Bringing together principles 11 and 12 helps improve productivity and solve team frictions through reflective exercises. A large part of your online PMP certification, having regular team meetings (such as daily standups) early in the project also helps everyone understand their role better. They know what they need to do to ensure project success. This also makes future reflective exercises easier since the sources of friction will be easier to identify.
This is why having regular team meetings is very important. It also keeps the team invested, the importance of which principle 6 exemplifies. Face-to-face conversations are crucial for smooth project execution.
Step 4: Define the Future
(Source: Capterra Blog)
With regular check-ins such as sprint reviews and retrospectives and a clear path to success, you should have achieved at least one of your goals, bringing you closer to PMP certification. Once you complete one or more of your goals, check your timeline and see whether you’re on track. If not, you need to determine what caused the planning to be inadequate. This is why principles 3, 4, and 7 exist. Together, they tell you that having working software that you can continuously change is very important.
So then what’s next?
Once you have this goal completed and your project is well on its way to completion, you need to examine it and decide how to go ahead. Whether you are thinking of future projects or the future of this project, you can plan better. This gives both you and your teams a better idea of what the future holds for them. Therefore, they are much more likely to follow you and accept your leadership in the future.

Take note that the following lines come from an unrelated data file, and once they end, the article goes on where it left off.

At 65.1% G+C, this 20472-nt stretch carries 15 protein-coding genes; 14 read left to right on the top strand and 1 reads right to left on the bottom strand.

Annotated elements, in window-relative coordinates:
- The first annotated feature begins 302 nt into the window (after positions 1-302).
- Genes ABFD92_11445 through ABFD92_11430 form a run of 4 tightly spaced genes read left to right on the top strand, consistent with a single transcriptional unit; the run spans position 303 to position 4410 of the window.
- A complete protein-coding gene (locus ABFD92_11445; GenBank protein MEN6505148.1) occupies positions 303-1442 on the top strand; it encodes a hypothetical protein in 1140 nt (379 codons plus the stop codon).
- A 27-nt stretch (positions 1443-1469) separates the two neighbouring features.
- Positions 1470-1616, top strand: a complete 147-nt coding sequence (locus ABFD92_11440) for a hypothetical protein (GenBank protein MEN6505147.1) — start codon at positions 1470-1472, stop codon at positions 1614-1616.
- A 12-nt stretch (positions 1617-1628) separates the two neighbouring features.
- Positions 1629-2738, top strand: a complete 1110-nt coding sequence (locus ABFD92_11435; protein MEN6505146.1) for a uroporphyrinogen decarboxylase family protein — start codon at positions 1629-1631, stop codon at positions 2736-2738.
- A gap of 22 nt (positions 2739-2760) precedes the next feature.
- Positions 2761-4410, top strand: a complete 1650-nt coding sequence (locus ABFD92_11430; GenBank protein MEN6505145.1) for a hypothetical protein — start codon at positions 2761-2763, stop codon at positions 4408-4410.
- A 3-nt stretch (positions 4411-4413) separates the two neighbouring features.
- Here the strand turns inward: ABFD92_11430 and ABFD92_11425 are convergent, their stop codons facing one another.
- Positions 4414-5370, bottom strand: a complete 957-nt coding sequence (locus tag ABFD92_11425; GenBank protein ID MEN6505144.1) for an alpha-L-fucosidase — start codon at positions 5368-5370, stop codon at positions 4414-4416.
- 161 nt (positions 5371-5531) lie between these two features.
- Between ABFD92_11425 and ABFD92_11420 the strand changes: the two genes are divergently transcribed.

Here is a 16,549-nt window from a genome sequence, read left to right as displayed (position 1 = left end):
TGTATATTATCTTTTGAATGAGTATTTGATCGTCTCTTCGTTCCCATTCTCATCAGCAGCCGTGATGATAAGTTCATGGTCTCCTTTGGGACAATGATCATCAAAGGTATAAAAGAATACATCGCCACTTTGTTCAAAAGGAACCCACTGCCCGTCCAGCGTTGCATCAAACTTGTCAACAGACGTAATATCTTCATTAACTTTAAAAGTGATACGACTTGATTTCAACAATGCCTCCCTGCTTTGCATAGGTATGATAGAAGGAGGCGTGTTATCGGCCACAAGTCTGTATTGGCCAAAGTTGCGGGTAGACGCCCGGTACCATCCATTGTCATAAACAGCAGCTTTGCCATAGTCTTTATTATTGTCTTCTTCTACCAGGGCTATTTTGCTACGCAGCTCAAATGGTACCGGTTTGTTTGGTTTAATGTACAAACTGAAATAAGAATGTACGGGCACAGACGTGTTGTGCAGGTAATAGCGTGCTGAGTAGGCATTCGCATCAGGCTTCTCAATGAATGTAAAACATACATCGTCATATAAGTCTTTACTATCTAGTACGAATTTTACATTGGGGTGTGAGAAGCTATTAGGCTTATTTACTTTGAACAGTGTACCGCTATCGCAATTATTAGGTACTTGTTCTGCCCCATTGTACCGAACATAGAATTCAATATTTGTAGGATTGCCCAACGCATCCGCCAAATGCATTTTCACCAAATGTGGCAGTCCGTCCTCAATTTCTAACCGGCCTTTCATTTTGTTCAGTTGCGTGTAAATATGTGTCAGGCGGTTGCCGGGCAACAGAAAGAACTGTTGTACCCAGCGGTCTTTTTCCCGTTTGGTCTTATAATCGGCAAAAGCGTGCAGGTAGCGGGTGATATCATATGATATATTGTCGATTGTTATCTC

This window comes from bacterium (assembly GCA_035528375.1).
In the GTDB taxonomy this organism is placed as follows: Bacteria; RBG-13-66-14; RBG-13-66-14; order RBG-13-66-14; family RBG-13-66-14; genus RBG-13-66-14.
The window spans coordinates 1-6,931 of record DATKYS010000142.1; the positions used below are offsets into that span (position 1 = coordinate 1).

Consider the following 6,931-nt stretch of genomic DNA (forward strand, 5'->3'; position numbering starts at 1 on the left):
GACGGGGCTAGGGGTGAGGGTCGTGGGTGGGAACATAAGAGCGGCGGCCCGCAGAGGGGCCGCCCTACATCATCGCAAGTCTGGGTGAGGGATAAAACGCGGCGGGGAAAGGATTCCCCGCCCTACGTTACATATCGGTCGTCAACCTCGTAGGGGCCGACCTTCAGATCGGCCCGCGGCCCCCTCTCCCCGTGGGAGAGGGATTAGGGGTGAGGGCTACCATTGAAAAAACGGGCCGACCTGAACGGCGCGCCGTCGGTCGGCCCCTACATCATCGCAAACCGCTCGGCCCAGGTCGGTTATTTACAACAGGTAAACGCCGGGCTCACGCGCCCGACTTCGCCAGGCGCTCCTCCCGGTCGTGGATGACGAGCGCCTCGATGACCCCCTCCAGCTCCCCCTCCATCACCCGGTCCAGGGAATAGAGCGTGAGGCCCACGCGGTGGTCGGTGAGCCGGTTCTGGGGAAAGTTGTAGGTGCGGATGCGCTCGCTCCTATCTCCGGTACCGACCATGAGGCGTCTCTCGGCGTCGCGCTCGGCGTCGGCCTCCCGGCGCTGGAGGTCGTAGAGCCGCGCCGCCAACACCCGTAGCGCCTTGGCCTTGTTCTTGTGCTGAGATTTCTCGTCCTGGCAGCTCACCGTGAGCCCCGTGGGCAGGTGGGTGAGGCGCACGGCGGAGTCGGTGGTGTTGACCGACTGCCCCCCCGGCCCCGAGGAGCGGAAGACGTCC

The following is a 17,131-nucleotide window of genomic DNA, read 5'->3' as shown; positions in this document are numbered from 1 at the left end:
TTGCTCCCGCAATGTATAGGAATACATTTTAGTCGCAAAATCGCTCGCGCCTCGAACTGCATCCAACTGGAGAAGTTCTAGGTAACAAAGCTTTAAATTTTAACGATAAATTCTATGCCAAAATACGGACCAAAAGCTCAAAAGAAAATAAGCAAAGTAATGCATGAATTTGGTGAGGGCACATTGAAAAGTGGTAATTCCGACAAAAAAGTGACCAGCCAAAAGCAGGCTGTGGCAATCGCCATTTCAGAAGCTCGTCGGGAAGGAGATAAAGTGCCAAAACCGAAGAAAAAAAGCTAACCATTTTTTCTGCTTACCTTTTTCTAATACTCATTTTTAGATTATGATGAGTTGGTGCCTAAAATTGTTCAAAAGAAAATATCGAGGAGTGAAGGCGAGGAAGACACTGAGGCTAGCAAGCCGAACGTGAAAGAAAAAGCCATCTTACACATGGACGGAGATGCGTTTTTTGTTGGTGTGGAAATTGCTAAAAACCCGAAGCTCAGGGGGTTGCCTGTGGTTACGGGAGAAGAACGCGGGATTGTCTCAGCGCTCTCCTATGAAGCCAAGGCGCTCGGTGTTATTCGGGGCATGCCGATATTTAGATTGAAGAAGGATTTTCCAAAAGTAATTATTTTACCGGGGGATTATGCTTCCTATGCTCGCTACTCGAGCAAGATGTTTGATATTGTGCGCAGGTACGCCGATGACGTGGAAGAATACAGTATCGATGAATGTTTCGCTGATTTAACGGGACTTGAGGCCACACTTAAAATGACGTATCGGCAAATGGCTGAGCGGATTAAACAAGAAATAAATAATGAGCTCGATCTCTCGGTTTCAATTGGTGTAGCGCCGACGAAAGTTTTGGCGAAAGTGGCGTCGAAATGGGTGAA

Taking a step back this way also opens you up to possible external advancements that could help you achieve your goals with less work. This way, you can indeed adopt the agile project management principles and perfect them for maximum project success in the future, ensuring you complete your project management training along the way!
Yada is not just the leader of the Project Management Training Institute (PMTI). He helped to write significant portions of the project management standards worldwide. He is helping PMI right now in reviewing, directing, and leading the development of the 7th edition of the PMBOK(r) Guide to incorporate the most monumental changes to project management standards in 35 years. He shares his wisdom with readers via the PMTI blog.